If you haven’t read the Twitter feed of Paul Nehlen, get over there now while you still can. Unless he has some grade-A dirt on Jack Dorsey that we don’t know about, his account will probably not be around much longer. For most of December, Nehlen has been dropping atomic red-pills. If he’s going to be banned soon, he’s going out with guns blazing.
Not since formerly mainstream Trump cheerleader Jared Wyand went full 1488 over a year ago has Twitter been hit with such high-powered truth bombs from a once relatively tame account.
He’s been challenging the blue-check Twitterati in no subtle manner, telling Jon Podhoretz on December 6th to “eat a bullet.” He’s tweeting fashy memes, “It’s Okay to be White,” “The Goyim Know,” and helicopter jokes, interspersed with Bible verses and hymn lyrics. He accused Ari Cohn of being a “(((bigot)))” and pretending to be White, then suggested he seek a new life through faith in Jesus. He tweeted “Currently reading” with a photo of the book “The Culture of Critique” by Kevin MacDonald. He’s also been hammering hard on the need for anti-censorship measures for social media, tagging his tweets with #ShallNotCensor, the name of his proposed legislation.
Leftists are finding to their horror that their usual kill-shot weapons, like shrieked accusations of “ANTI-SEMITE!!!” are powerless to stop the impervious and seemingly fearless Nehlen. Meanwhile, the usual neocon suspects are sputtering with indignation, falling all over one another as each tries to to denounce his reprehensible rhetoric more emphatically than the last.
It’s unspeakably delightful.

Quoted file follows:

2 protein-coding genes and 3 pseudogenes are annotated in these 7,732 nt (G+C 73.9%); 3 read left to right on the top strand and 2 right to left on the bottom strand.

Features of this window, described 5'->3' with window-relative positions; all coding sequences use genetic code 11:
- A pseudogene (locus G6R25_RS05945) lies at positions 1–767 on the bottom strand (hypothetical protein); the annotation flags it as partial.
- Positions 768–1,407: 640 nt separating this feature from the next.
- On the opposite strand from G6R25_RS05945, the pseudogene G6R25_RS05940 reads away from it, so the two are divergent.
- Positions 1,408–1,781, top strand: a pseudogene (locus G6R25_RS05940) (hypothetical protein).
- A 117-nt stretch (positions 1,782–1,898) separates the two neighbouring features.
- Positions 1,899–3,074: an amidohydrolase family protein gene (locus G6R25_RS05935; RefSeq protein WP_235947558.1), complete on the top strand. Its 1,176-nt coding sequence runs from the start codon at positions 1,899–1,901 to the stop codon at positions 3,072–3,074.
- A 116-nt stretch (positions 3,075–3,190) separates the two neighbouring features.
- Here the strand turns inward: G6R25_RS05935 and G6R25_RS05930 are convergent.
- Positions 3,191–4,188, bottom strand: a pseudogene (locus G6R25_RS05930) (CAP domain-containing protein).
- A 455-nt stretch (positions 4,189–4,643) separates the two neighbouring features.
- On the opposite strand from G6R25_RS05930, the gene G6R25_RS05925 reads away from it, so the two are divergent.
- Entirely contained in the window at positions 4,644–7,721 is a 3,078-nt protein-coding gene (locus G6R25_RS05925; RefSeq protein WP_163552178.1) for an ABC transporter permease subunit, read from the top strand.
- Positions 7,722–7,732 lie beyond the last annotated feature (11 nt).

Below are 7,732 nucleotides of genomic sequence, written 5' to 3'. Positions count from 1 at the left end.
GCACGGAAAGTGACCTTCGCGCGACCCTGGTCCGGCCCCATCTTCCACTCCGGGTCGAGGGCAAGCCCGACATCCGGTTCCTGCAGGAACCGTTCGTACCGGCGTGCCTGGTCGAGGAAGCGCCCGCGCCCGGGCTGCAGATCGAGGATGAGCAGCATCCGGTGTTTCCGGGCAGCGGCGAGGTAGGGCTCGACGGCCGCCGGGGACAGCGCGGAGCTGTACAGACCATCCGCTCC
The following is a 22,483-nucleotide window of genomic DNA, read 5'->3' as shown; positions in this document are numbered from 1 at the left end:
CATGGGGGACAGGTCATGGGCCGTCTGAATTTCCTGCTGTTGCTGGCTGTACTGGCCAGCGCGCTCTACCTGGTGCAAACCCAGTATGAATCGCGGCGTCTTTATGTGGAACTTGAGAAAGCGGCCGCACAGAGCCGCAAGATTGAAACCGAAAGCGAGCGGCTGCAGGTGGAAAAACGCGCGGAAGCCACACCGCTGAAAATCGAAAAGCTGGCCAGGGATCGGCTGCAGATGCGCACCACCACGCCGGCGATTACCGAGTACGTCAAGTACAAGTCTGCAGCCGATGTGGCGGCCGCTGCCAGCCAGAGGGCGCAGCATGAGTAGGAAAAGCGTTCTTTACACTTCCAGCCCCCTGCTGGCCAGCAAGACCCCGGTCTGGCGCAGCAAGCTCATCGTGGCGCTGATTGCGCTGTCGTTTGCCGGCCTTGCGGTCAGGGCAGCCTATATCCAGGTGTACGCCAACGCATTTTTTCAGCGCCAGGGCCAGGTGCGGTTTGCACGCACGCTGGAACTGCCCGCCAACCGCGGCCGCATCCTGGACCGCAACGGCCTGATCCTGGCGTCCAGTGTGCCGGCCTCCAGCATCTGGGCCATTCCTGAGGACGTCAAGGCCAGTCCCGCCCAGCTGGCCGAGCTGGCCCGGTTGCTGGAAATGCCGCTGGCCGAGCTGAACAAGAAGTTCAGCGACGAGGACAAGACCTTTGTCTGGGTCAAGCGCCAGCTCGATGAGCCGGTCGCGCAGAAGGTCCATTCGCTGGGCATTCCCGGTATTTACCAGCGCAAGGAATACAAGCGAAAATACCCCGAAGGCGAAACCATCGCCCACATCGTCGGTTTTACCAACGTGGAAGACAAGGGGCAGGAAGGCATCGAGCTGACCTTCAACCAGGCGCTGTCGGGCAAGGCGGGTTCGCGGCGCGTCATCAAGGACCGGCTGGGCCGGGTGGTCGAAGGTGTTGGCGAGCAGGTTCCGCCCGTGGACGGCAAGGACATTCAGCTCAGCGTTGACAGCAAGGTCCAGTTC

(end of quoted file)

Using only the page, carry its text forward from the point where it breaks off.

Has he killed his chances of ever winning a congressional seat in Wisconsin? Maybe. I don’t know. Even if so, it may not matter. Many of us believed that the election of Donald Trump was our last chance to reclaim the country through our existing institutions. The joy we felt at his election faded as we watched him rather quickly become mired in the DC swamp, while people who are (nominally at least) on our own side of the aisle worked to keep him there and to defeat or defang politicians who would have supported the MAGA agenda Trump championed during his campaign.
Think about Ron Paul. He accomplished little legislatively during his career, but his impact was significant nonetheless. His real contribution was made by using his platform to trumpet his ideas. He got young people excited about the founding ideals of the United States. He made many people aware of the undue, unspoken influence of the Federal Reserve by drumming the mantra “Audit the Fed” into our minds. He presciently warned those who would listen of the abuses that would stem from the passage of the Patriot Act in the wake of 9-11. He continuously questioned the GOP’s unabated enthusiasm for foreign wars and intervention. He began to expose the true entitled, self-serving nature of the GOP when his campaign threatened the peaceful coronation of the GOPe’s selected candidate in 2012. Disrespect was heaped upon his small but enthusiastic contingent supporters at the 2012 Republican convention, and a variety of dirty tricks were used against them. It was eye-opening for many.
Ron Paul changed the national conversation and the minds of countless Americans. Nehlen can do the same.
How many people are reading his tweets, and contemplating his ideas for the first time? How many have been quietly thinking the same things, who are feeling more emboldened to express agreement out loud? How much of our national dialogue will be different now that Nehlen has thrown a few smug blue check-bearers through the Overton window?
I don’t know. But I’m excited to find out.